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Let $k$ be an algebraically closed field. We know that $k[x_1,\cdots,x_n]$, with $x_i$ algebraically independent over $k$, is a graded commutative $k$-algebra. Is it true that any graded commutative $k$-algebra can be identified as $k[x_1,\cdots,x_n]/ \mathcal{I}$, where $\mathcal{I}$ is some ideal of $k[x_1,\cdots,x_n]$?

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Every commutative algebra can be made into a trivial graded algebra by defining the grade of everything to be $0$. So your conjecture is a rather strong claim; essentially it says that all commutative algebras are finitely generated. –  Henning Makholm Oct 5 '12 at 18:35
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For example $k[x_1,x_2,\ldots]$ has a natural grading by degree. –  Andrew Oct 5 '12 at 18:39
    
Nice point, if you make it an answer i'll accept it. –  Manos Oct 5 '12 at 18:39
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up vote 2 down vote accepted

The claim is not true. For example, $k[x_1,x_2,\ldots]$ has a natural grading by degree, however there is no $n$ such that $k[x_1,x_2,\ldots]\cong k[x_1,\ldots,x_n]/I$ for an ideal $I.$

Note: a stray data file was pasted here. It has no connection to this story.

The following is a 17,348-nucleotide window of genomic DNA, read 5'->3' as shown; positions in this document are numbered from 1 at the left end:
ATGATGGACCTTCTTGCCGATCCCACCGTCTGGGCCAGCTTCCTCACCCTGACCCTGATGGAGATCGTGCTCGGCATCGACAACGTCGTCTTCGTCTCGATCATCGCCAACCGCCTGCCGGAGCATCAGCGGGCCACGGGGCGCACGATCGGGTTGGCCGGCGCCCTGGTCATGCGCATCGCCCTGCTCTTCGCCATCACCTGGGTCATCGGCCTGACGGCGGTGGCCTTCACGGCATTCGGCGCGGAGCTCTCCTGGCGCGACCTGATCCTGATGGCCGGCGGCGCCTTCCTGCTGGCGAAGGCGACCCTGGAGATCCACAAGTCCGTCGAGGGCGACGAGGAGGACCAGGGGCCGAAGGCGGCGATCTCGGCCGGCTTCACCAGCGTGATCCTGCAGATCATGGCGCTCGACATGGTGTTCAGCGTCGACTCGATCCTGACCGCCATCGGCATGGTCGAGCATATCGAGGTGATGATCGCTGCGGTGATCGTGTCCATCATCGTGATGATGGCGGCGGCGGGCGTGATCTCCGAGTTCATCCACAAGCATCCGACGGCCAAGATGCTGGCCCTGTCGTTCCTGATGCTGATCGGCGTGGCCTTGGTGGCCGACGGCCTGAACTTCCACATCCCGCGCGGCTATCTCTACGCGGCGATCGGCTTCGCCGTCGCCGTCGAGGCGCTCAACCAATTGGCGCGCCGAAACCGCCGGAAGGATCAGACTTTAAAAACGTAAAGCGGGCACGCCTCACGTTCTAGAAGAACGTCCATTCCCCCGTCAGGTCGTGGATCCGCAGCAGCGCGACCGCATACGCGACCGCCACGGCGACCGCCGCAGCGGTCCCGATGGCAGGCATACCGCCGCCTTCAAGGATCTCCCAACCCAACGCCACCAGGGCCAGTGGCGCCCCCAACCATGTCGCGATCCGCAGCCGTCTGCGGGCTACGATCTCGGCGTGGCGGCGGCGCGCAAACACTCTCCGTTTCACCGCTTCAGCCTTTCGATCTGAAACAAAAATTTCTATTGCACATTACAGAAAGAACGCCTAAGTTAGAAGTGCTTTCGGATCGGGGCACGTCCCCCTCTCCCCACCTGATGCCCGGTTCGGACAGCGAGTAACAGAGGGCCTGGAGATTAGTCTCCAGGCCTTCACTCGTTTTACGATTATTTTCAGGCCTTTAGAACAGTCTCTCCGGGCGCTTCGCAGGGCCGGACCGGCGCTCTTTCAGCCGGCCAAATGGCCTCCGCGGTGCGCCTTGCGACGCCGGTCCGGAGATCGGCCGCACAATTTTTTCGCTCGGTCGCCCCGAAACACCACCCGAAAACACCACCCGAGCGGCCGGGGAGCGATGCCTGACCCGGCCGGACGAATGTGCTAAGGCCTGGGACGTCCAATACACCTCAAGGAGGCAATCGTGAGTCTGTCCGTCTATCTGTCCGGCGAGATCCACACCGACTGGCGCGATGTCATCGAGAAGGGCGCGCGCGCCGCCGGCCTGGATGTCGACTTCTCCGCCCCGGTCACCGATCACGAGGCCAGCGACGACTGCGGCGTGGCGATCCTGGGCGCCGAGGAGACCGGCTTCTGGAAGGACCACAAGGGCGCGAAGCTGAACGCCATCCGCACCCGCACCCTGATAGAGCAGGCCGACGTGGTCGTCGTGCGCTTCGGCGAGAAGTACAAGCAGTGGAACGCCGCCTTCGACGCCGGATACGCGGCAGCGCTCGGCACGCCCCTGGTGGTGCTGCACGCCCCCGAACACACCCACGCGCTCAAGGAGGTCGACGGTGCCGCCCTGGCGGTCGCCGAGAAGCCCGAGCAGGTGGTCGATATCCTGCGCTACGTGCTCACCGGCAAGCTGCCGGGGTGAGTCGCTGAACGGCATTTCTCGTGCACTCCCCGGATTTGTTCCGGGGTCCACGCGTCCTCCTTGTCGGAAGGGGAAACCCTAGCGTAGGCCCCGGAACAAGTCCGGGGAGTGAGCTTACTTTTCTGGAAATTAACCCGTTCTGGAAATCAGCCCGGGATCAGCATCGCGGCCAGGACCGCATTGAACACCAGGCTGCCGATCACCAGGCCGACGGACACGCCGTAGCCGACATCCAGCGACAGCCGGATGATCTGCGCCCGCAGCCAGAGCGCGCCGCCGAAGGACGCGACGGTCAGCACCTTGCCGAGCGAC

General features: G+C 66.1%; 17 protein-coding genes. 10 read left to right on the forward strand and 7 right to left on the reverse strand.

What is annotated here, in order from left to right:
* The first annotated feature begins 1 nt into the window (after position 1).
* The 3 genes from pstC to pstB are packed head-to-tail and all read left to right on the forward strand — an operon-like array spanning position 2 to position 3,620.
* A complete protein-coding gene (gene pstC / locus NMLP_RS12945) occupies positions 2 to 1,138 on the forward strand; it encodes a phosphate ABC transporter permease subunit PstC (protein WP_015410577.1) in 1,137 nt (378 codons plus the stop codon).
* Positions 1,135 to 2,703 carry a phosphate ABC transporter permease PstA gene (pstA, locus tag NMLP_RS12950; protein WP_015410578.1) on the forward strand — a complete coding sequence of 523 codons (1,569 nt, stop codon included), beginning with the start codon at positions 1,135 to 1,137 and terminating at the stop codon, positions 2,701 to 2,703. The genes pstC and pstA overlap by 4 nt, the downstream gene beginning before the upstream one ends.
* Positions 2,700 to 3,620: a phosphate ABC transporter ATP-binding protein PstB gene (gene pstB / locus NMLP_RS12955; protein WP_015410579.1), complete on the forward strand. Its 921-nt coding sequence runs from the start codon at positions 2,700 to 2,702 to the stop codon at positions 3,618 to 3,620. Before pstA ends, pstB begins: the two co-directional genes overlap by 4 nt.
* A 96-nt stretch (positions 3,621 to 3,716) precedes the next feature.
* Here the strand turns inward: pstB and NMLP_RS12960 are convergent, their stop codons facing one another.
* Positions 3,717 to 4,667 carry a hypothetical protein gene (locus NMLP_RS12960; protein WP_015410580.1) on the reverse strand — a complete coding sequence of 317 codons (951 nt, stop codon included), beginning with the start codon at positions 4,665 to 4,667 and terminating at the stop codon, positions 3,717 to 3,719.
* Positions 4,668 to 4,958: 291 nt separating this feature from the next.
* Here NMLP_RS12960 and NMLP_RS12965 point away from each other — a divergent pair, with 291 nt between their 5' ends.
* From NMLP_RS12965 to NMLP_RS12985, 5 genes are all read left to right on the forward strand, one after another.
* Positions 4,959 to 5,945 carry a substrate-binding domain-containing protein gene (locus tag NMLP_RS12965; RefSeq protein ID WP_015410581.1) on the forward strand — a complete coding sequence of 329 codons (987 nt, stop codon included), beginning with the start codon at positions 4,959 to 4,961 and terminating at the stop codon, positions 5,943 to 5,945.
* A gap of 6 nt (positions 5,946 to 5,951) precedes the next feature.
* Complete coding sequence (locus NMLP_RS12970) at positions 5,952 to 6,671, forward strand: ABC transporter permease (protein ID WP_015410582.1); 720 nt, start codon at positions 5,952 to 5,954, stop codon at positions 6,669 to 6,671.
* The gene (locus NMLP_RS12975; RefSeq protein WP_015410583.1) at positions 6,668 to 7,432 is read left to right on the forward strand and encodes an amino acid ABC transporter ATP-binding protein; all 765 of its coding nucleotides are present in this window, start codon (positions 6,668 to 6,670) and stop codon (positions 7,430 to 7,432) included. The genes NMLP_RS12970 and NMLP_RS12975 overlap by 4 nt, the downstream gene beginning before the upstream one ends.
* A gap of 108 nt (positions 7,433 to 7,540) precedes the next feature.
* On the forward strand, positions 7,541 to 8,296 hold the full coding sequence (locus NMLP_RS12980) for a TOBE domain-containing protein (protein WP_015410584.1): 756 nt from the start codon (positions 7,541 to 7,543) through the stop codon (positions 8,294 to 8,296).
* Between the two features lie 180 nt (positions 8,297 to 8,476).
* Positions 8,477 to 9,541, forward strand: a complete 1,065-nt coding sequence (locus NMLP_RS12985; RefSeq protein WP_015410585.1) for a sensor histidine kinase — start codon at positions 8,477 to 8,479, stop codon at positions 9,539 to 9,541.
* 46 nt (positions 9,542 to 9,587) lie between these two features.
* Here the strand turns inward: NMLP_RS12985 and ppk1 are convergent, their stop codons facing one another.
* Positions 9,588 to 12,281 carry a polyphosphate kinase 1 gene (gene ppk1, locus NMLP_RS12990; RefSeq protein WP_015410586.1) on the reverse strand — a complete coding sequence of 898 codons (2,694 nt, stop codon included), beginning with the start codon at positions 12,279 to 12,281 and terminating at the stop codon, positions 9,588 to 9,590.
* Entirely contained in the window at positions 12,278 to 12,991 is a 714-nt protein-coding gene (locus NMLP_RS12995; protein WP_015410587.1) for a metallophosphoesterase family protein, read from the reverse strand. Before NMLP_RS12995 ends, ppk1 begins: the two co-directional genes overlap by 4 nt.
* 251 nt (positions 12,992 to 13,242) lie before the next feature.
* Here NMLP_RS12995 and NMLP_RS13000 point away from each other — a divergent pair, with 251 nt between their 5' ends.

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You are almost correct though : Any finitely generated commutative $k$-algebra is isomorphic to a quotient of the form $k[x_1,\ldots, x_n] / I$.

If $a_1, \ldots, a_n$ are generators for your $k$-algebra $A$, use the 1st isomorphism theorem on $k[x_1, \ldots, x_n] \to A$ which sends $1 \mapsto 1$ and $x_i \mapsto a_i$. Moreover, the grading of the quotient $k[x_1, \ldots, x_n]$ will induce a grading on $A$, which however, may not coincide with the initial grading of $A$, if there was one on $A$.

It would be interesting to see what happens, if someone can tell more about this, i.e., if every fin.gen. graded $k$-algebra is isomorphic to such a quotient.

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